I am toying with you, yes, but for a real reason. I am asking you to enter the confusion with me, to give up the ground with me, because sometimes that frightening floaty place is really the truest of all. Kierkegaard says, “The greatest lie of all is the feeling of firmness beneath our feet. We are at our most honest when we are lost.”’

And the thing is, no reader can accuse Lauren Slater of not being honest about the way she toys with us. The book opens with an introduction written by Hayward Krieger, professor of philosophy (who needless to say, does not exist) in which he tells us exactly what we will be up against when reading this memoir:

[U]sing, or suggesting, the use of metaphor as a valid vehicle to convey autobiographical truths – thus her insistence that this book is, indeed, a nonfiction memoir – is a new and unsettling idea. Perhaps more unsettling and exciting is the writer’s insistence on not revealing to us which aspects of her disease are factual, which symbolic, which real, which fantastical, and by doing so asking us to enter with her a new kind of Heideggerian truth, the truth of the liminal, the not-knowing, the truth of confusion, which if we can only learn to tolerate, yields us greater wisdom in the long run than packaged and parceled facts.’

So, are you horrified yet? At the idea of a memoir about a debilitating form of epilepsy that might not be factually true? About a non-fiction writer refusing to tell her readers what actually happened and what is a construct?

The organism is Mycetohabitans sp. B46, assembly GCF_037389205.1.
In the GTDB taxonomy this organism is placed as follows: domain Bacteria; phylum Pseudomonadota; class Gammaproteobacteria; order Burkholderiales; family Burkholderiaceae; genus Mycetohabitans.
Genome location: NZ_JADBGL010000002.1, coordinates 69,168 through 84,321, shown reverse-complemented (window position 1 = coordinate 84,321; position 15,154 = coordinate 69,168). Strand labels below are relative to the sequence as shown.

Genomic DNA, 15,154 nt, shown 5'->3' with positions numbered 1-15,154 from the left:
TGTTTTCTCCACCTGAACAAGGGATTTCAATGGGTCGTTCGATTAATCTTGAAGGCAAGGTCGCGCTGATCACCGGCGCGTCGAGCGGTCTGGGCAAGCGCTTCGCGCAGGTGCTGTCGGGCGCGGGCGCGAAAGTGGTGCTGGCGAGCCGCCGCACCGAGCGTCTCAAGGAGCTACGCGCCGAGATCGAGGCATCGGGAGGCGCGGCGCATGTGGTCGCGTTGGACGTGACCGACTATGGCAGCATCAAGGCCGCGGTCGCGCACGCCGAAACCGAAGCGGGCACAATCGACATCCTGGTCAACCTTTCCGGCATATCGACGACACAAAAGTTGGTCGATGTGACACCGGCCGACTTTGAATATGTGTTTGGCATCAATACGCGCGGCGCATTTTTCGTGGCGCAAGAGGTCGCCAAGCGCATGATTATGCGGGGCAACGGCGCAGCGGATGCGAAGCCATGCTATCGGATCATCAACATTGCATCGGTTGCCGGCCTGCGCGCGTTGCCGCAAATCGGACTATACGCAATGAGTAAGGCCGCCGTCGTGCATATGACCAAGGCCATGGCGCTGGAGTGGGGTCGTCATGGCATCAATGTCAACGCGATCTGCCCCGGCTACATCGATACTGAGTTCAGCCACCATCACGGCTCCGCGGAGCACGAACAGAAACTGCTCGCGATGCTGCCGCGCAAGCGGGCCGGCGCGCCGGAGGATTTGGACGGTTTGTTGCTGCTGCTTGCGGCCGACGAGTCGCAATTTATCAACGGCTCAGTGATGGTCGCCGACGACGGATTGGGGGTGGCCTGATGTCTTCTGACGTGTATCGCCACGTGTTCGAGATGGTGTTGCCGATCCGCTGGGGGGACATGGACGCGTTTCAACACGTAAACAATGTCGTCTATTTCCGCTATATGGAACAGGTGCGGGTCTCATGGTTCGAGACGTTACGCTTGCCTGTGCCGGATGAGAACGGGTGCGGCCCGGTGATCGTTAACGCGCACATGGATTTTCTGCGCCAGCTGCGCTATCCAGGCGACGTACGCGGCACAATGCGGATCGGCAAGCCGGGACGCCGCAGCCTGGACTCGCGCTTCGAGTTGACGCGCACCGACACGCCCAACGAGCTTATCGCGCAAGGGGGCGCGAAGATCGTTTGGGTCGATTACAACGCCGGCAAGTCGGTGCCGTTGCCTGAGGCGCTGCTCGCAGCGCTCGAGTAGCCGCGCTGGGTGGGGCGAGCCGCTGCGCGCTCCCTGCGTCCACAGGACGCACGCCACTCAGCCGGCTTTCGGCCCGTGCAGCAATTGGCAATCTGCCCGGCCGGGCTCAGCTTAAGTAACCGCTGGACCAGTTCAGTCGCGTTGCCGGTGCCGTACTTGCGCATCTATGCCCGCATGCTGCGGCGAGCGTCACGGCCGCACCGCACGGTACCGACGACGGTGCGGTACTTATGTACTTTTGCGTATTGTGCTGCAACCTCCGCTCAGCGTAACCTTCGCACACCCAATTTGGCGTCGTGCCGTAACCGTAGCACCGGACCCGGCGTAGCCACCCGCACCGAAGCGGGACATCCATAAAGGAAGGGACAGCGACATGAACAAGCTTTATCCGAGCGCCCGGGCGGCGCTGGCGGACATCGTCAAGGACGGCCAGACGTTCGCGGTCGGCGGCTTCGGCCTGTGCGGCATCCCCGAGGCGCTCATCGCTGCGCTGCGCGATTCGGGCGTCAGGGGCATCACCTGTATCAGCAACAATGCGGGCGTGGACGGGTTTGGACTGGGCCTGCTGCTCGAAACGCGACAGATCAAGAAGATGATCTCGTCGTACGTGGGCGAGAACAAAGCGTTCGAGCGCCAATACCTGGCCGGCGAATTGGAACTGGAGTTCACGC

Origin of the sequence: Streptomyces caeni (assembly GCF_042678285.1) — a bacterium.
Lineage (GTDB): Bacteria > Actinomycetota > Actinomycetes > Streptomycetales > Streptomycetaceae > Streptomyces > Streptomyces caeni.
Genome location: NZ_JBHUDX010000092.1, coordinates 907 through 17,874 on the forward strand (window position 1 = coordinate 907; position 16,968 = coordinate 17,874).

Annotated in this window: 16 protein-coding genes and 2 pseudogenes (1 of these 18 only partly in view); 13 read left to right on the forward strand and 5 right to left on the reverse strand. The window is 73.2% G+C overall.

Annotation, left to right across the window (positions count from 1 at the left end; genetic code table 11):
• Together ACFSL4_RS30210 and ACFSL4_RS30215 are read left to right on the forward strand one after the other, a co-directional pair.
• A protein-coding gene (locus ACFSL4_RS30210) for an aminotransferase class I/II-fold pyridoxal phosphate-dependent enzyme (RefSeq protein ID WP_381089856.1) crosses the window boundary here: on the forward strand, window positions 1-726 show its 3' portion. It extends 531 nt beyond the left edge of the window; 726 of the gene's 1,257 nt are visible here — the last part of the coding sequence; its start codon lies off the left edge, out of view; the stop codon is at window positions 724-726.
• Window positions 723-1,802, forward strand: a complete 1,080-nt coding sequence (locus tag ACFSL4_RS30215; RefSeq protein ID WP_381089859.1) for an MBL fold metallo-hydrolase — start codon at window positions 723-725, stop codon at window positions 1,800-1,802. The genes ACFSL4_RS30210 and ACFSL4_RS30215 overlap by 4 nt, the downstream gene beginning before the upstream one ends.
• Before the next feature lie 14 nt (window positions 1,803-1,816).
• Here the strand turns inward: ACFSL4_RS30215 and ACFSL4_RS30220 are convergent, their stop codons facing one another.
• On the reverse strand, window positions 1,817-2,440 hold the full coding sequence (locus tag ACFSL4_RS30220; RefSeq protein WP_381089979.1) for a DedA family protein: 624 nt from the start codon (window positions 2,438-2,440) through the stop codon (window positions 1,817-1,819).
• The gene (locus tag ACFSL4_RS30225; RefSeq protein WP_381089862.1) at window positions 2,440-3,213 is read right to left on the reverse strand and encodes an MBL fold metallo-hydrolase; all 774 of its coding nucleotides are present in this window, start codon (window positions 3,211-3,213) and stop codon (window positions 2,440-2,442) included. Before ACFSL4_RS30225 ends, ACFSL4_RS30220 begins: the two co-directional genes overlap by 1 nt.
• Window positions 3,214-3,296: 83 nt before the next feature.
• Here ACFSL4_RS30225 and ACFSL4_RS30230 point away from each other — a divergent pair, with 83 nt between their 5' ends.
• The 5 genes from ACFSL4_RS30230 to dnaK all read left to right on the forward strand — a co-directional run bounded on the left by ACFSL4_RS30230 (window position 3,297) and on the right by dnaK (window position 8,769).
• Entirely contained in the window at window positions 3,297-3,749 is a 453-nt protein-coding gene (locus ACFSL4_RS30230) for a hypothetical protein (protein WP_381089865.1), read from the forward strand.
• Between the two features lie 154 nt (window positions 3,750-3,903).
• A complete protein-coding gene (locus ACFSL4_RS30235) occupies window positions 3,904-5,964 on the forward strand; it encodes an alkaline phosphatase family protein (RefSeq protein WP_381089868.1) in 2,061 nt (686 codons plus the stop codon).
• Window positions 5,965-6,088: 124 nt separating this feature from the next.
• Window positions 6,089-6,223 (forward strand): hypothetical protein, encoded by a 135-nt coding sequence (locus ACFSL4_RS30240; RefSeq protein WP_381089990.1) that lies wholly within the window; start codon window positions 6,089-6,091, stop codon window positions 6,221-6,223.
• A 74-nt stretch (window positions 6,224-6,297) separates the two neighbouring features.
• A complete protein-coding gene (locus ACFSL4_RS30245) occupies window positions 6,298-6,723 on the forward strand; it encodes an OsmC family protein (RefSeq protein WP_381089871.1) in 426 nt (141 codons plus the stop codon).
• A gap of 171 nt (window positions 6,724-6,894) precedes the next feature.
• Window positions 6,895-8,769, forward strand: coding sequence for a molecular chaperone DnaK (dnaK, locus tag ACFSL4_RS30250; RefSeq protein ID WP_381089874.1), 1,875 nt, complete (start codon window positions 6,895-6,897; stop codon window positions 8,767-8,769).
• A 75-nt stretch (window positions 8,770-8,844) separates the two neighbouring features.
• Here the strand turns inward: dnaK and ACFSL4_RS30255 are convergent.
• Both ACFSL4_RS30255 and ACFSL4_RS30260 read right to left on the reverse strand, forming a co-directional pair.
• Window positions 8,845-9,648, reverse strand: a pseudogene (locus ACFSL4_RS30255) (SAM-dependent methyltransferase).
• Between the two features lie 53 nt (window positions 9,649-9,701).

But what if this memoir really is the truth of Slater’s life? What if she is a natural confabulator, uncertain herself what is real and what is fantastic? What if she is just more honest than most of us about the half-truths we live with, the uncertainties we turn into firm convictions, the character flaws that we iron out for our personal self-inspections? What if our identities were all composed of a mix of half-remembered events, powerful and distorting emotions, memories, fantasies and dreams? I think it’s more truthful to say that they are, than that they are not. I think that Lauren Slater asks us to confront a very disturbing truth of the human condition – and of storytelling – when she draws our attention to the very blurred boundary between truth and fiction.

A final intriguing point. Halfway through this book, I had a small, disconcerting thought. I went to my bookshelves and found that yes, I had this book twice, once in an American edition entitled Lying, once in a UK edition entitled Spasm. The blurb on the back of the American edition admits immediately that this is a book about the uncertain line between fact and personal fiction. The UK edition begins with the epileptic fits and the surgery, stating that by then the ‘psychological reflex was ingrained’ of inventing and exaggerating. Two utterly different perspectives on the same book. Which one is more true?